It was a strong start for the young Steamboat skier who skied four years on the University of Wyoming ski team — a team that placed third in the NCAA Championships during a time when skiers competed in downhill, slalom, cross-country and ski jumping.
He was offered a job as an assistant coach with the Wyoming team when he was wrapping up his final credits for his college degree and then the following year took a position as the head coach
In 1964, Heid went to Winter Park to work on a master’s thesis on ski area management and development, but before he completed it, he relocated to New Mexico where he taught members of the Mescalero Apache tribe to operate the Sierra Blanca Ski Resort, which today is known as Ski Apache.
Heid only expected to spend a few months on the job, but he ended up meeting his wife, Franziska (Valentin) Heid.
Heid would manage and became a partner in three ski shops in Sierra Blanca, and then he and a partner acquired four more ski shops in Breckenridge. But he said his heart never really left the Yampa Valley, and he visited frequently with his wife and children to help with his brother Delby’s ranch in North Routt.
“I’d come up every summer and help him do his summer pack trips,” Heid said. “He introduced the kids (daughter Hillary and son Perk) to the back country and packing on horses. I would come up every fall and help him with hunting season.”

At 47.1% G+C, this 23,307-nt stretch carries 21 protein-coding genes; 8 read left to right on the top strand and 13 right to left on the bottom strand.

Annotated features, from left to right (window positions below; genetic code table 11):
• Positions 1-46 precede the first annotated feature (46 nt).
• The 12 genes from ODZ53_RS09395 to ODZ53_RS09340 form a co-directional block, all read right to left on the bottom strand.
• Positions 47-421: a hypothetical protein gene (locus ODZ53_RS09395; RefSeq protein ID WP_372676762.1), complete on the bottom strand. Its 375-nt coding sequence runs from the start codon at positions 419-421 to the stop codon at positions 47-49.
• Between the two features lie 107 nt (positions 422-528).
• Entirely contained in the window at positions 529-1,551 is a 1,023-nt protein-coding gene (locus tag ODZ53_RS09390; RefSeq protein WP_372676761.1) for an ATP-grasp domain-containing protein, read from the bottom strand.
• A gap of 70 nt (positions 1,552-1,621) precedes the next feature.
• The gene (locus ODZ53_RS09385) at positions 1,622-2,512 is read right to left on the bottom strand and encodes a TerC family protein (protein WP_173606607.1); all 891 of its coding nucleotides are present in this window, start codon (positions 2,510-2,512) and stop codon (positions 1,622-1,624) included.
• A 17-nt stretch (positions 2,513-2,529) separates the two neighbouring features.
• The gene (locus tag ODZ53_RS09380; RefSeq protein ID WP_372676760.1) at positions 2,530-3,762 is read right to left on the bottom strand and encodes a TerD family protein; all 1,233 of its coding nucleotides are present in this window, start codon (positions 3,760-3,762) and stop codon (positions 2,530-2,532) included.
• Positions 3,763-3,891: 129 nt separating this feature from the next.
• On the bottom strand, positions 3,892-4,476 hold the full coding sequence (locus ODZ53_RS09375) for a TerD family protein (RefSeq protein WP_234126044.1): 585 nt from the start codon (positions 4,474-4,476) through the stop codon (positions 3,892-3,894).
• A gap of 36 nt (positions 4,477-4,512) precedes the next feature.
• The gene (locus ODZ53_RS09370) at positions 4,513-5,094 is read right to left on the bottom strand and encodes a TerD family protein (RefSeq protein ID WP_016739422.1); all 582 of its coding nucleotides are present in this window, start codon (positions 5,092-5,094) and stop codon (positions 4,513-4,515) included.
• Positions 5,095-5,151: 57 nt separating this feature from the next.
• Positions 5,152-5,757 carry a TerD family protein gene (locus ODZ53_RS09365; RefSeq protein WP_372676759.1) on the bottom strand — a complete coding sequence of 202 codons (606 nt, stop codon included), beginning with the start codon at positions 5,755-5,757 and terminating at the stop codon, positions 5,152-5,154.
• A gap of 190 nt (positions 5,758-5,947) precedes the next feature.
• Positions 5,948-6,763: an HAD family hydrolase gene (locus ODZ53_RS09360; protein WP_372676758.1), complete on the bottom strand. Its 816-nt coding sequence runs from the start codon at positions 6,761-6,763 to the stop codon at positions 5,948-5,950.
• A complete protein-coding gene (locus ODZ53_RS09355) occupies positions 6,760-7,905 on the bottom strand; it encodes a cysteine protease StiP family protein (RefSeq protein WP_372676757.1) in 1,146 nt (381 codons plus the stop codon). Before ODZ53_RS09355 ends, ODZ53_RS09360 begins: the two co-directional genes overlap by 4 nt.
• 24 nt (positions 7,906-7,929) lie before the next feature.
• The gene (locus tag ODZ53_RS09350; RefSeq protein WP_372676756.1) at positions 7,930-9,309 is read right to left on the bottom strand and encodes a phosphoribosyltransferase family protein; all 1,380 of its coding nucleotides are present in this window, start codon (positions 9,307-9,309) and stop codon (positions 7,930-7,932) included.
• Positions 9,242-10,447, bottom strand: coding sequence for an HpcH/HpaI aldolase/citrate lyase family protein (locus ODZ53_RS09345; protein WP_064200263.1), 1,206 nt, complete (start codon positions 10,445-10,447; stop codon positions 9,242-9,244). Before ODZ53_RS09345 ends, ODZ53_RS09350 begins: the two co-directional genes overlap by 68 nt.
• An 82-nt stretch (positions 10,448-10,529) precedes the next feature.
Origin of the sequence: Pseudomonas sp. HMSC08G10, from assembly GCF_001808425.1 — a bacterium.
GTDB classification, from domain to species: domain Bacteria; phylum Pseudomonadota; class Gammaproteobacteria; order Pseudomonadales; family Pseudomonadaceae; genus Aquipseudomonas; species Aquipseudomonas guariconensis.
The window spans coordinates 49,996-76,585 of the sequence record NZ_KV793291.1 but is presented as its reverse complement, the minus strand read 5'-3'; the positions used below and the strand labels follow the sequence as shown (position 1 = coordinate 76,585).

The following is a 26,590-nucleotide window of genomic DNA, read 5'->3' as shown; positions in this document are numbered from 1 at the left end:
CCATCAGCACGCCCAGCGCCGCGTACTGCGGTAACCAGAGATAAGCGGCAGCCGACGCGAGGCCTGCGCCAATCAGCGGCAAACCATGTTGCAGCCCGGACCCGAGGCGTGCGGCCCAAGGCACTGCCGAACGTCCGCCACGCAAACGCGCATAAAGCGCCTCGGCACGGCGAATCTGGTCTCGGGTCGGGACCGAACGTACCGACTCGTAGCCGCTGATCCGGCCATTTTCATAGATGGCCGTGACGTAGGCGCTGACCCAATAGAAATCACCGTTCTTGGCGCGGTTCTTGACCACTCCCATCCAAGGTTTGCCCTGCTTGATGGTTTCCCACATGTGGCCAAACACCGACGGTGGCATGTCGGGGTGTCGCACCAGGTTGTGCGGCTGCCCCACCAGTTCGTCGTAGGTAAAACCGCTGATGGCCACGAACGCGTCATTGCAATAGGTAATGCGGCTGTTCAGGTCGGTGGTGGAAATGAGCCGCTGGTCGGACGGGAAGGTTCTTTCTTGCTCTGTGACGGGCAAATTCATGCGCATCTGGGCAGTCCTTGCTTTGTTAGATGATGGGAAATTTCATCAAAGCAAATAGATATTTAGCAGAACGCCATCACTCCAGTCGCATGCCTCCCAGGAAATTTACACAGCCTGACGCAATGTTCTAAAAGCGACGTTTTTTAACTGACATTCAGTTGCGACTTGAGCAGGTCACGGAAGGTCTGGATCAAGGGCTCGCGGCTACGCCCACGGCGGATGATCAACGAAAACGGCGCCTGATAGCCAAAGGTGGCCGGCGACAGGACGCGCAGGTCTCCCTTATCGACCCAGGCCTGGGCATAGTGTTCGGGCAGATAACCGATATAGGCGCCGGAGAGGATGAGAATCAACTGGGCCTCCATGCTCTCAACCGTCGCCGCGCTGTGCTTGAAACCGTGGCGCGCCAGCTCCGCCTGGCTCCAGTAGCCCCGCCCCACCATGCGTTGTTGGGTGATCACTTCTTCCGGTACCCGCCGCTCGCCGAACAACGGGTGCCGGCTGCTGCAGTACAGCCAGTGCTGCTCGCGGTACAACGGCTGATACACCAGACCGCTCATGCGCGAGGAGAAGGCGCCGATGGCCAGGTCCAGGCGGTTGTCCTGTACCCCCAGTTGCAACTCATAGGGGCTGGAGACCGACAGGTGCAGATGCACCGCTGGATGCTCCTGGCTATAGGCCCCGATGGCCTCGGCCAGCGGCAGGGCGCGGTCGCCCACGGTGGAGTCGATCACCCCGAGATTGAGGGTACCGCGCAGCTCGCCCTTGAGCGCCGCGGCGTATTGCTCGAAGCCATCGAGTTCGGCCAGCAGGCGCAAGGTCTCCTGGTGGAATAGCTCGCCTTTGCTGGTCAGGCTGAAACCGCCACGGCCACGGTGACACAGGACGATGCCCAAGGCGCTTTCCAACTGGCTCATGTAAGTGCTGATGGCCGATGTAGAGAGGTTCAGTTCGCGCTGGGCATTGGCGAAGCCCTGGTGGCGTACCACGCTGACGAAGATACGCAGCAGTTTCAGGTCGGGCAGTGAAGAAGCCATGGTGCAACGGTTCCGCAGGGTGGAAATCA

When Delby passed away in 1985, the family invited Heid and his son Perk to come back and run the ranch. The first winter Heid also worked as a groomer on the mountain, but business boomed after placing an ad in the Steamboat Pilot & Today, Heid said.
Now, Del’s Triangle 3 offers scenic trail rides in all seasons. The ranch has built a following with visitors, and Heid is well known for his famous western hospitality.
“I ride horses for a living six days a week, I ride for the fun of it on Sunday, and when I go on vacation, I load up my horses and go someplace else and ride,” Heid said. “They call me a cowboy, but I’ve never owned a cow in my life.”
The Heid family’s Winter Carnival traditions run deep.
“I’m the fourth generation, my kids are the fifth and my grandkids are now the sixth generation,” Heid said.
Daughter Hillary was a Winter Carnival attendant and his granddaughter Sawyer was a princess. Heid knows that this year’s events will look different because of COVID-19, but he has hope.
“I mean it’s the 108th Winter Carnival, and I’ve participated in almost 80 of them over the years,” Heid said. “I never thought we would see Steamboat without a Winter Carnival. It’s just really hard to try to fit everything in and figure out how we’re going do this. It’s going to be interesting.”
This year’s Winter Carnival will be held Feb. 3 through Feb. 7 with a different schedule of activities planned with COVID-19 health protocols in place.
To reach John F. Russell, call 970-871-4209, email jrussell@SteamboatPilot.com or follow him on Twitter @Framp1966.